[MUD-Dev] Re: Sockets and fibers

Adam J. Thornton adam at phoenix.Princeton.EDU
Wed Jan 20 21:26:43 New Zealand Daylight Time 1999


Whoops.  Sent this earlier from the wrong account.

On Wed, Jan 20, 1999 at 10:36:44AM -0800, Caliban Tiresias Darklock wrote:
[Adam:]
> >How would this differ from a poll-and-select() model under a Real OS?
> 
> 
> By poll-and-select I assume you mean the standard "port concentrator" type
> thing where you have a big array of sockets and just iterate through it
> looking for recv() data and sending data where necessary. This was sort of
> my final question; is that really a bad thing?

There are a couple of web server designs that do it that way; if you don't
mind doing the bookkeeping yourself, it gives quite good performance on
modern hardware.

> As far as a Real OS goes, I'm designing under Windows primarily because it's
> going to be easier to port *from* Windows later. (Lacking a user interface,
> this is a lot easier than your average Windows-to-other port.) I'm intending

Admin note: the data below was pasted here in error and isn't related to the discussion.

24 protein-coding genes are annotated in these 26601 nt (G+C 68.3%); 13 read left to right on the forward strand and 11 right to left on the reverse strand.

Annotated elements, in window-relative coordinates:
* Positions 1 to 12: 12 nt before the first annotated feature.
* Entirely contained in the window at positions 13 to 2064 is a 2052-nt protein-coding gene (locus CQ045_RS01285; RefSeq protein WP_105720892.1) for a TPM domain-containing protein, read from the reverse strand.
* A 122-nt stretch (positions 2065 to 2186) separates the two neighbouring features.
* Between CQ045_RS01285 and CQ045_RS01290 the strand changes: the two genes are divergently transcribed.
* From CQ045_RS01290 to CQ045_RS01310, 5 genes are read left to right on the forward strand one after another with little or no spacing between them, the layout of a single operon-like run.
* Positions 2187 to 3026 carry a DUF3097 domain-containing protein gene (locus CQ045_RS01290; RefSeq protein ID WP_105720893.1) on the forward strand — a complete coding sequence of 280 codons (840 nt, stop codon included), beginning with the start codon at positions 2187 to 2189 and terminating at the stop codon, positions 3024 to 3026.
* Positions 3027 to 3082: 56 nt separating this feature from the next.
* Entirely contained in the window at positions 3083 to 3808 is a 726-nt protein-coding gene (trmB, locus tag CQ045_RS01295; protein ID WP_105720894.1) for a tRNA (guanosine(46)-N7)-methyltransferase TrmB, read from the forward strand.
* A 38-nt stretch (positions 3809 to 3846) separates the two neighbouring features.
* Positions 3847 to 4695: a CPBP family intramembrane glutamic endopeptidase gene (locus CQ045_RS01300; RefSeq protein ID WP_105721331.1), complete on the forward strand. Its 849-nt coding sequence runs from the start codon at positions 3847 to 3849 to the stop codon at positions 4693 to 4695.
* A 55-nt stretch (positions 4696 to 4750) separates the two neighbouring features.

> to separate all the O/S dependencies into two files; one to handle
> connections and send/recv (I always have to correct "xmit" to "send" when I
> talk about that) and one to handle access to files and resources on the
> server. Everything else will be straight C using the standard library, and
> will not interact with the user or the network in the slightest other than
> through a simple command/response API.

Well, OK, but why do Windowsisms at all?  If Windows has a POSIX.1 layer
(surely it must, musn't it?  I admit I haven't looked, but I'd assume it
would) then you can do all this with Posixy calls, and save yourself almost
all the OS-dependent bits.

> >I suppose this really turns into a request about what a fiber is.
> 
> Per MS docs: "A fiber is a lightweight thread that is manually scheduled.
> Specific fiber APIs include: ConvertThreadToFiber() CreateFiber()
> DeleteFiber() GetCurrentFiber() GetFiberData() SwitchToFiber()"
> 
> Yeah, I don't get it either. Furthermore, MS adds:
> 
> "Fibers are designed to be employed by a single-threaded application, in
> which case the leak will never occur. However, if threads with fibers are
> started and terminated repeatedly, this can cause accumulation of memory
> leaks and will eventually cause the process to run out of memory."

Er, yuck.  Assuming that Windows implements something like a nonblocking
select(), I'd think that'd be the way to go instead.

Adam
--
adam at princeton.edu 
"There's a border to somewhere waiting, and a tank full of time." - J. Steinman




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